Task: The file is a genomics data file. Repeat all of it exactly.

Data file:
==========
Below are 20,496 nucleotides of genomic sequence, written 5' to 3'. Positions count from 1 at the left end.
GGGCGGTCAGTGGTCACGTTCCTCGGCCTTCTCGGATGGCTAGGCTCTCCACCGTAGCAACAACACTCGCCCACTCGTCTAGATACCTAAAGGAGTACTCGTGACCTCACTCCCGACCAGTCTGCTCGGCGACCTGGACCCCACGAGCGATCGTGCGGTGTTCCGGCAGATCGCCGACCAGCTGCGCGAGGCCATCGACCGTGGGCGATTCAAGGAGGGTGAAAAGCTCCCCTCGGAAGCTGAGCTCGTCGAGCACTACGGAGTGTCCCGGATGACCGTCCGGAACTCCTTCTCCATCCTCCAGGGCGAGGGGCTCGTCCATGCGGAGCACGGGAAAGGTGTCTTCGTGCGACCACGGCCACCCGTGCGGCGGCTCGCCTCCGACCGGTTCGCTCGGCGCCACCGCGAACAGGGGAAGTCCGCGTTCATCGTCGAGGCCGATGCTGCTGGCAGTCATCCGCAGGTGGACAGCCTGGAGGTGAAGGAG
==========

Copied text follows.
Below are 20,496 nucleotides of genomic sequence, written 5' to 3'. Positions count from 1 at the left end.
GGGCGGTCAGTGGTCACGTTCCTCGGCCTTCTCGGATGGCTAGGCTCTCCACCGTAGCAACAACACTCGCCCACTCGTCTAGATACCTAAAGGAGTACTCGTGACCTCACTCCCGACCAGTCTGCTCGGCGACCTGGACCCCACGAGCGATCGTGCGGTGTTCCGGCAGATCGCCGACCAGCTGCGCGAGGCCATCGACCGTGGGCGATTCAAGGAGGGTGAAAAGCTCCCCTCGGAAGCTGAGCTCGTCGAGCACTACGGAGTGTCCCGGATGACCGTCCGGAACTCCTTCTCCATCCTCCAGGGCGAGGGGCTCGTCCATGCGGAGCACGGGAAAGGTGTCTTCGTGCGACCACGGCCACCCGTGCGGCGGCTCGCCTCCGACCGGTTCGCTCGGCGCCACCGCGAACAGGGGAAGTCCGCGTTCATCGTCGAGGCCGATGCTGCTGGCAGTCATCCGCAGGTGGACAGCCTGGAGGTGAAGGAG